The Cardinals’ hits were singles by Ted Sizemore, Matty Alou and Ed Crosby, who filled in at third base when Joe Torre was sidelined because of a bad back.

The Phillies scored in the sixth when former Cardinals prospect Willie Montanez hit a triple into the right field corner and Deron Johnson followed with a sharply grounded single to center.

With two outs and none on in the ninth, Ted Sizemore represented the Cardinals’ last hope.

“Tim called for a fastball and I shook him off,” Carlton told the Philadelphia Daily News. “I was thinking slider. I wanted to run it down and in on him.”

Instead, Carlton got the pitch up and in, and Sizemore drove it deep. “The ball fled Sizemore’s bat as though it had important business in a distant city,” Bruce Keidan wrote in the Philadelphia Inquirer.

Center fielder Willie Montanez turned and gave chase. He leaped near the wall and caught the ball in the web of his glove. As he came down, his glove hit the wall, the ball popped out and Montanez snared it again near his knees.

Cardinals manager Red Schoendienst and his coaches said the ball touched the wall after it came out of Montanez’s glove and should have been ruled a hit, but umpire Andy Olsen, who had run into the outfield from his post near second base, called it a catch and Sizemore was out, ending the game.

“Body and glove made contact with the wall,” Olsen explained to the St. Louis Post-Dispatch, “but the ball did not hit the wall.”

The loss was Gibson’s first versus the Phillies since April 1969. He’d won seven in a row against them. Boxscore

Home on the road

On Aug. 5, 1972, Carlton, playing in St. Louis for the first time since the trade, pitched a five-hit shutout in a 5-0 Phillies victory against the Cardinals. The game was completed in one hour, 48 minutes.

Carlton was “received warmly by a crowd of 25,505 in the city where he still makes his home,” the Philadelphia Inquirer reported.

Asked about what it was like pitching in St. Louis as the opponent, Carlton told the Post-Dispatch, “There was a little tightness and feeling of anxiety.”

Bill Robinson and Greg Luzinski each hit a two-run home run against Cardinals starter Reggie Cleveland.

The win was Carlton’s 12th in a row. His catcher for the last 10 wins in the streak was John Bateman, who was acquired in June from the Expos for McCarver. Boxscore

On a roll

On Sept. 7, 1972, in his third appearance against the Cardinals, Carlton again made quick work of them, getting his 23rd win of the season in a 2-1 Phillies victory at Philadelphia. The game was played in one hour, 49 minutes.

Carlton displayed a moustache, a symbol of personal grooming independence that must have made Busch choke on his braunschweiger sandwich. Five months earlier, Busch demanded the trade of another talent, starting pitcher Jerry Reuss, because he dared to grow a moustache.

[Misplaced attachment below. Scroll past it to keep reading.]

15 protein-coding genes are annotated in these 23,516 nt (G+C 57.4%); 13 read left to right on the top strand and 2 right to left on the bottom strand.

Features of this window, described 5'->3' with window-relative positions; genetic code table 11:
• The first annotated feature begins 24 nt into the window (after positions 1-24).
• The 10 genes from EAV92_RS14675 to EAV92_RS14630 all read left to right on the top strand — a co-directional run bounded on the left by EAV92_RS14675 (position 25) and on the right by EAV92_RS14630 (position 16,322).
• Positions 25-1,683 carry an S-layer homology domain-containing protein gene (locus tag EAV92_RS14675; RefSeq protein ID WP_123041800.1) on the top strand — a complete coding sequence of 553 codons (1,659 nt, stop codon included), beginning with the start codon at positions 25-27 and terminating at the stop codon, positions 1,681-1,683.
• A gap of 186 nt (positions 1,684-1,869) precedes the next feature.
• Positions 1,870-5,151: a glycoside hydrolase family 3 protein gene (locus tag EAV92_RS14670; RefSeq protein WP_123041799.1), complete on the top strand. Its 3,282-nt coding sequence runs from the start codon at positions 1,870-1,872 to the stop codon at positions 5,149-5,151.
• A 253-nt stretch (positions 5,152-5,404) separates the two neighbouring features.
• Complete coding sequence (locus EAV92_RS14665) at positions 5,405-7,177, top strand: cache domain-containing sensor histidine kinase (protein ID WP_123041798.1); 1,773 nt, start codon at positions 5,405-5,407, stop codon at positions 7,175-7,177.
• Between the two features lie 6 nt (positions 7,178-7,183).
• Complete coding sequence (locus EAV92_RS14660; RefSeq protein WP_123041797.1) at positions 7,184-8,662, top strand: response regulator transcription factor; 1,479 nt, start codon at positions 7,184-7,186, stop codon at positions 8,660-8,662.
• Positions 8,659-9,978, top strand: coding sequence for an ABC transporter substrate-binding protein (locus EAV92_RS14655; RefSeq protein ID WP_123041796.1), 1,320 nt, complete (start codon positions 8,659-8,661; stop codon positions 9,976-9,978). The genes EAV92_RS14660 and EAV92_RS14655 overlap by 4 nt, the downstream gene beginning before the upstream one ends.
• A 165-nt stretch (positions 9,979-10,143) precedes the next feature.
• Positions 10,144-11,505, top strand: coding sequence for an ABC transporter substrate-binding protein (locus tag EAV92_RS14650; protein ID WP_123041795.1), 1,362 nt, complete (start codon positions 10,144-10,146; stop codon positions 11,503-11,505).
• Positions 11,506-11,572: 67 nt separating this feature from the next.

Carlton got his 100th career win against a Cardinals lineup that featured six rookies _ Bill Stein, Mike Tyson, Skip Jutze, Ken Reitz, Jorge Roque and Mick Kelleher.

“I had no idea how to pitch to most of those hitters,” Carlton told the Philadelphia Daily News.

The Phillies scored their runs against Cardinals starter Al Santorini. Larry Bowa and Tommy Hutton hit consecutive triples in the fifth, and Luzinski got a home run in the sixth. Boxscore

Traded foes

On Sept. 20, 1972, at St. Louis, Carlton and Rick Wise were matched against one another for the first time since the trade. The Phillies prevailed, 2-1, and Carlton got his 25th win of the season.

“So many of his former comrades have been shuffled away, Carlton feels no extra surge of adrenaline when he faces the Cardinals,” Bill Conlin wrote in the Philadelphia Daily News. “Only the sight of Gussie Busch and Bing Devine at the plate could turn him on.”

The game was played in two hours, 20 minutes before a mere 5,569, the second smallest crowd to attend a Cardinals game at Busch Memorial Stadium since it opened in May 1966.

“St. Louis fans are resigned that the trade was a blunder conceived in spite,” Conlin noted.

Asked by the Associated Press to pose for a picture before the game with Carlton, who agreed, Wise said, “Absolutely not.”

The loss gave Wise a season record of 15-16. Twelve of his losses were by one run _ six by scores of 3-2, three by 2-1, two by 4-3 and one by 1-0.

“Everybody says things even out,” Wise told the Post-Dispatch. “It will take a couple of years to even that out.” Boxscore

Special talent

Wise finished the season 16-16 with a 3.11 ERA. Carlton was 27-10 with a 1.97 ERA and received the first of his four National League Cy Young awards. Carlton had 27 wins for a team that won 59. Video

Carlton went on to have other spectacular seasons against the Cardinals, including 1980 (6-0, 1.38 ERA) and 1982 (5-1, 2.37 ERA). From May 1979 to May 1981, he had 10 consecutive wins versus the Cardinals.

Carlton’s career record against the Cardinals: 38-14, 2.98 ERA, five shutouts.

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When push came to shove during a game at Cincinnati, both the Cardinals and the plate umpire behaved badly.

On April 22, 1952, Cardinals manager Eddie Stanky confronted umpire Scotty Robb, who responded with a shove.

Two weeks later, Robb submitted his resignation to National League president Warren Giles, then accepted a surprise offer to continue umpiring in the American League.

Law and order

A Baltimore native, Douglas Walker Robb, known as Scotty, played semipro baseball until an arm injury prompted him to move into umpiring. He umpired college and minor-league games before serving two years (1944-45) in the Navy.